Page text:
Hot Enough for June

Hot Enough for June is a 1964 British spy comedy film directed by Ralph Thomas, and starring Dirk Bogarde with Sylva Koscina in her English film debut,[1] Robert Morley and Leo McKern. It is based on the 1960 novel The Night of Wenceslas by Lionel Davidson. The film was cut by twenty minutes and retitled Agent 8 34 for the US release by the American distributor Central Distributing.[2]

Hot Enough for June
Original film poster by Renato Fratini
Directed byRalph Thomas
Produced byBetty E. Box
Screenplay byLukas Heller
Based onThe Night of Wenceslas
by Lionel Davidson
StarringDirk Bogarde
Sylva Koscina
Robert Morley
Leo McKern
Music byAngelo Lavagnino
CinematographyErnest Steward
Edited byAlfred Roome
Distributed byRank Film Distributors (UK)
Central Distributing (US)
Release date
  • 10 March 1964 (1964-03-10) (UK)
  • 13 October 1965 (1965-10-13) (US)
Running time
98 min.
CountryUnited Kingdom

Part of a trend of spy films in the wake of the success of the James Bond series, its art director was Syd Cain, who had the same job on the first two Bond films. Koscina herself had been considered for the role of Tatiana Romanova in From Russia with Love.


Roger Allsop (John Le Mesurier) turns over some belongings to a clerk, who stows them in a drawer marked 007 before turning the identifying card over to read "deceased". Allsop and his superior, Colonel Cunliffe (Robert Morley), then discuss the necessity to send someone to pick up something behind the Iron Curtain.

Unemployed British writer Nicholas Whistler (Dirk Bogarde) is sent by the employment exchange to be interviewed by Cunliffe, supposedly for a job as a trainee executive for a glass company. Cunliffe discovers Whistler speaks Czech, and offers him an exorbitant salary, plus expenses.

Whistler is given puzzling instructions to meet someone who will respond to his remark, "Hot enough for June", by stating he should have been there in September, before being sent that very day to Prague on a "business" trip. On his arrival, he is assigned a beautiful driver and guide, Vlasta (Sylva Koscina). She drives him to inspect a glass factory, where he finally discovers the washroom attendant is his man. However, he has to come back another day to make contact without arousing suspicion.

That night, he takes Vlasta to dinner. Unbeknownst to him, she is an agent of the secret police. The communists know (though he himself does not yet realise it) that he is actually working for British intelligence, and keep him under surveillance. He and Vlasta spend the next day together as well. They are attracted to each other, and she invites him to stay the night at her surprisingly luxurious home.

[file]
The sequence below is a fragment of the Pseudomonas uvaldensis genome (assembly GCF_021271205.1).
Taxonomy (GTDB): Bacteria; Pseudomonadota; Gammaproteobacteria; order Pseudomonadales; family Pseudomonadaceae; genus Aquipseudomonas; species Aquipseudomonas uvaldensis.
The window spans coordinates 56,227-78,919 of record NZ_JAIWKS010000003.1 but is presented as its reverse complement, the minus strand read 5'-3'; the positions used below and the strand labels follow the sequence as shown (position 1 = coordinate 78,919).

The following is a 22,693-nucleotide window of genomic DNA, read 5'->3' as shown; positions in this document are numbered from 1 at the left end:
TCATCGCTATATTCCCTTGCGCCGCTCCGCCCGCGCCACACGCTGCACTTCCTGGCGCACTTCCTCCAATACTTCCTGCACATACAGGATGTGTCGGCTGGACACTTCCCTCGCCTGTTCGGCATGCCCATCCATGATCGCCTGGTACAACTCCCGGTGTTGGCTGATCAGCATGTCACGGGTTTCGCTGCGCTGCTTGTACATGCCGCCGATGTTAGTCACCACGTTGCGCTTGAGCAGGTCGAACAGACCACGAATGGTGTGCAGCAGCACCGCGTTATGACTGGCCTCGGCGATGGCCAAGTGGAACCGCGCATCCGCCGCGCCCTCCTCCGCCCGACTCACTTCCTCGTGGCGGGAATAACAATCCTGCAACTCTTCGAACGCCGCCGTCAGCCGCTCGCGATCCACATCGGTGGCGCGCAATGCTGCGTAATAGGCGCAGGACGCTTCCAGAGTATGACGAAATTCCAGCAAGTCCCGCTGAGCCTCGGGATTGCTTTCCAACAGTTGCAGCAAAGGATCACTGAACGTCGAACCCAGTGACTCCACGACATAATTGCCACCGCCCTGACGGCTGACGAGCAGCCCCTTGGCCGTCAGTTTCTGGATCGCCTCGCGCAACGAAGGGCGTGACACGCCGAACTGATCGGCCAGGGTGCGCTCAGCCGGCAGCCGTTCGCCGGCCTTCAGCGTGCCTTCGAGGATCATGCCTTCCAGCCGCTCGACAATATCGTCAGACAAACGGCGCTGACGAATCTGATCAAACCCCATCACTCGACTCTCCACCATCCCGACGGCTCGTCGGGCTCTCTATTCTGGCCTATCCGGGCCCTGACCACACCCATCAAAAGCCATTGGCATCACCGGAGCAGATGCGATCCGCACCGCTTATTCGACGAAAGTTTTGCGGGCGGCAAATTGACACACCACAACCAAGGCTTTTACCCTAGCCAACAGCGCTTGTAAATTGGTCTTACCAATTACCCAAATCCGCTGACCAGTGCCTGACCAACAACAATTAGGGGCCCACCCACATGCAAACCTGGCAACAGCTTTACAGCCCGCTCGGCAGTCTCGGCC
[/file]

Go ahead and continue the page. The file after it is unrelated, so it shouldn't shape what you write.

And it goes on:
When Whistler revisits the factory, the attendant gives him a piece of paper and informs him that he is a spy. Vlasta arranges to meet him secretly that night; she warns him to return to England immediately. However, when he returns to the hotel, Simenova (Leo McKern), the head of the secret police, is waiting. He presents Whistler with a stark choice: sign a confession or suffer a fatal accidental fall. Whistler manages to escape.

Evading a manhunt, he turns to the only person who might be willing to help him: Vlasta. When he reaches her house in the morning, however, he is shocked to find her seeing her father, Simenova, off to work. After Simenova leaves, Whistler confronts Vlasta. She offers to help him reach the British embassy, despite a cordon of communist agents. To demonstrate his good faith, he burns the slip of paper so that neither side can have it. Her plan almost succeeds, but by sheer bad luck, Simenova is leaving the embassy as Whistler approaches and recognises him, forcing him to flee once more. Finally, he reaches the embassy by knocking out a milkman and taking his place.

Cunliffe informs him that he is being exchanged for a spy the British have caught. At the airport, he is pleasantly surprised to find that Vlasta has been assigned to the trade mission in London and is departing on the same airliner.



Film rights to Lionel Davidson's novel were originally bought by American producer Hal Wallis, who wanted to make the film with Laurence Harvey. However, Wallis and Harvey had a falling out and the rights went instead to Rank and producer Betty E. Box.[3]

Dirk Bogarde was cast in the lead. However he then decided he did not want to, as he had just made The Servant (1963). Box and director Ralph Thomas were not unduly concerned as they did not feel Bogarde was ideal casting anyway, and approached Tom Courtenay instead. Courtney agreed, but then Bogarde changed his mind again after his manager told him he needed the money.[4]

Shooting took place in Padua, representing Prague.[5]

Ralph Thomas later said he made the film "because I thought the script was quite funny and I loved working with Dirk. It was still during the period when he was doing those sort of roles very well."[6]


Howard Thompson of The New York Times was unimpressed, calling it "a slick, bland shuffling of drollery and suspense, not especially new, at least by now, nor really funny."[7] He singled out one performance for praise: "Most of the real fun comes from the mouth of Robert Morley ..."[7]


  1. Archived from the original on 14 April 2008. Retrieved 28 September 2010. Missing or empty |title= (help)
  2. Hal Erickson. "Agent 8 34 (1963)". AllRovi. Archived from the original on 16 January 2013.
  3. Box p 227
  4. Bogarde p 229-230
  5. Box, Betty Evelyn Lifting the Lid: The Autobiography of Film Producer, Betty Box, OBE Book Guild 2000 p 227-237
  6. Collected Interviews: Voices from Twentieth-century Cinema by Wheeler W. Dixon, SIU Press, 2001 p112
  7. Howard Thompson (14 October 1965). "' Agent 8 34' and 'Underworld Informers' Shown Together". The New York Times.

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